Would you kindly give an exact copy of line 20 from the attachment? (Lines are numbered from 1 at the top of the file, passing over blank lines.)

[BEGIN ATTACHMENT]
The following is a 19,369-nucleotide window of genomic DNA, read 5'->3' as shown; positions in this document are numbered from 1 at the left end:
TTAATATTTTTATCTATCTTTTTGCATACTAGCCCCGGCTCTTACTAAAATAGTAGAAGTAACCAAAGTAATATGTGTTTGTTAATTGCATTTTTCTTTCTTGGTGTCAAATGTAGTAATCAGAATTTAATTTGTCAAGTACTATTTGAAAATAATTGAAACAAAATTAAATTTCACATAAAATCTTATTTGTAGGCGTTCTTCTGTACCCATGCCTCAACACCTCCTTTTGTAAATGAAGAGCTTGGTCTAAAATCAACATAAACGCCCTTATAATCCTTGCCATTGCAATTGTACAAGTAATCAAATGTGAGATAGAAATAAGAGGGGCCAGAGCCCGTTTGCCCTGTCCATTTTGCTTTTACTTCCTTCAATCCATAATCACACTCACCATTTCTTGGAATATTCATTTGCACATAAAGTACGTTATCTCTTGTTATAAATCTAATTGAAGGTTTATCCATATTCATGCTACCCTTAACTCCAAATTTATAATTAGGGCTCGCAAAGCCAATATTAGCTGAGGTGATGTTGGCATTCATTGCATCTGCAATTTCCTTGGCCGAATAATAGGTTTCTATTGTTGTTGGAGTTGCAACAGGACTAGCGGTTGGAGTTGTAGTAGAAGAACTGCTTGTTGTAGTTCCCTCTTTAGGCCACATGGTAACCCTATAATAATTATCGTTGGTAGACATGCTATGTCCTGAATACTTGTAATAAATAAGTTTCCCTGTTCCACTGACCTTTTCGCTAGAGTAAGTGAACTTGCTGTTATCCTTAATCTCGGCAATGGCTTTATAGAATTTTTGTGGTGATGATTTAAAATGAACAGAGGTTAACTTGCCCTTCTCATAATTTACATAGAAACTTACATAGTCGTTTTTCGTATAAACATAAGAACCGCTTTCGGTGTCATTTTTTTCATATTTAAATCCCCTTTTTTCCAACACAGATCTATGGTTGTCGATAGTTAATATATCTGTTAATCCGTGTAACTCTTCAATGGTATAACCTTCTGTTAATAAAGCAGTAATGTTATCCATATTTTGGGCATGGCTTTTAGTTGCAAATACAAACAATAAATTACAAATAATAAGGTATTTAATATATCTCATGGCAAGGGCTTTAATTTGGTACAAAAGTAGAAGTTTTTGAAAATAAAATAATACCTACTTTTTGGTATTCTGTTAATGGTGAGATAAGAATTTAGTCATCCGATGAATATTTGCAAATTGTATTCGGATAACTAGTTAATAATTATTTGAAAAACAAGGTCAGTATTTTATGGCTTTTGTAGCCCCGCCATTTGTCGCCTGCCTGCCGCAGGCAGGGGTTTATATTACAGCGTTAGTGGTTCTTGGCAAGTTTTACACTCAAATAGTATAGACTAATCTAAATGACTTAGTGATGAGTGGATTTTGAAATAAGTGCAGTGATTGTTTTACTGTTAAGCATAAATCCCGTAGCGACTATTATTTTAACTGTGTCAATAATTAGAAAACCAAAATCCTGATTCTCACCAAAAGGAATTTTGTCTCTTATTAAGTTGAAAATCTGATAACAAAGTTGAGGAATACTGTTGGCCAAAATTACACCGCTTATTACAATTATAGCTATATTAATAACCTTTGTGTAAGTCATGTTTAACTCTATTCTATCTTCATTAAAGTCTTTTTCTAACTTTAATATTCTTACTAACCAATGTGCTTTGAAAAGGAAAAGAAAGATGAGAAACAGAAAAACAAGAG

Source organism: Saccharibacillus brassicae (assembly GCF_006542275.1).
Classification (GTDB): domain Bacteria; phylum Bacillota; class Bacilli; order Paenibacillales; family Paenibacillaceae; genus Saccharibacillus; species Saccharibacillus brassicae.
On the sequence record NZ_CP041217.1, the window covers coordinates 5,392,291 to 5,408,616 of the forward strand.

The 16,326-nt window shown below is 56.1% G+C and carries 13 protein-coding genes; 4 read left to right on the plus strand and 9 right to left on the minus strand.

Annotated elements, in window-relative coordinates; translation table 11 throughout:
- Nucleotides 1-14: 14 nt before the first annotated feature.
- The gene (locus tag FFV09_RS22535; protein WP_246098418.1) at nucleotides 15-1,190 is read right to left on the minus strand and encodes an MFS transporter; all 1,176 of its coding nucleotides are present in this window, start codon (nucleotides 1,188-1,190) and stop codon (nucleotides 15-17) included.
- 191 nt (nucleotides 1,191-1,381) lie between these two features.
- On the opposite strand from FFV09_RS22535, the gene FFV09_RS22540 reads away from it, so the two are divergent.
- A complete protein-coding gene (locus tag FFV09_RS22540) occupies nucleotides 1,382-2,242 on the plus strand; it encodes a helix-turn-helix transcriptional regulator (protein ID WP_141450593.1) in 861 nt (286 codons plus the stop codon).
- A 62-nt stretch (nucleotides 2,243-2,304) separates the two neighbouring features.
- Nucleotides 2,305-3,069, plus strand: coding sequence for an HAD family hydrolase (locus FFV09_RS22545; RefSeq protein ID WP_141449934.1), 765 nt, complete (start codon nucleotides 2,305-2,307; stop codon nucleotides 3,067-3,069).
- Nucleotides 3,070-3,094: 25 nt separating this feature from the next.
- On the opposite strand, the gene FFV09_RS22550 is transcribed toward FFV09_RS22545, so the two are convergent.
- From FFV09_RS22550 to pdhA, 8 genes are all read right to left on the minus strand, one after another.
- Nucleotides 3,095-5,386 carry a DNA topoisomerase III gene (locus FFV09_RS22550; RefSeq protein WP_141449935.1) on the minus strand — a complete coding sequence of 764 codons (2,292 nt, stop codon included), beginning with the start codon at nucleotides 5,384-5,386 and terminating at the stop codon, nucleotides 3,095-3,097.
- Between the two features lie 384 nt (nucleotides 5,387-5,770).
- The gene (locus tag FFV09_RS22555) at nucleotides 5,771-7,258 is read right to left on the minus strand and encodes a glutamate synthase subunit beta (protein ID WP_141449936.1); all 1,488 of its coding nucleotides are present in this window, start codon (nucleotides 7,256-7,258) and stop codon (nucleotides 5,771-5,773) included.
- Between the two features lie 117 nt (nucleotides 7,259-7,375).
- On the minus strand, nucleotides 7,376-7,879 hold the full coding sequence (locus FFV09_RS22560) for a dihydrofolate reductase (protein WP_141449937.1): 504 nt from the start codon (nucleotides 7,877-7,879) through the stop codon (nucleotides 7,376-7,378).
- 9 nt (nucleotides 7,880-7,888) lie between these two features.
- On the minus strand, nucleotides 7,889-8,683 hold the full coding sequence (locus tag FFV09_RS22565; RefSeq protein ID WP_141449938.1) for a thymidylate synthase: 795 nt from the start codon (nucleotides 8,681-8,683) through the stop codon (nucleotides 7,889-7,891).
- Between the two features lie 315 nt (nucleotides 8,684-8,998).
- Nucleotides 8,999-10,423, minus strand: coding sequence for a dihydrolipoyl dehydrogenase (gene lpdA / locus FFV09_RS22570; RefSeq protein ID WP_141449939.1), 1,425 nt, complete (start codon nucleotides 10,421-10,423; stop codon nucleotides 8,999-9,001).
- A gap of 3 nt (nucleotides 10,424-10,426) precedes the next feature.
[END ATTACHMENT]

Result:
- The gene (locus tag FFV09_RS22555) at nucleotides 5,771-7,258 is read right to left on the minus strand and encodes a glutamate synthase subunit beta (protein ID WP_141449936.1); all 1,488 of its coding nucleotides are present in this window, start codon (nucleotides 7,256-7,258) and stop codon (nucleotides 5,771-5,773) included.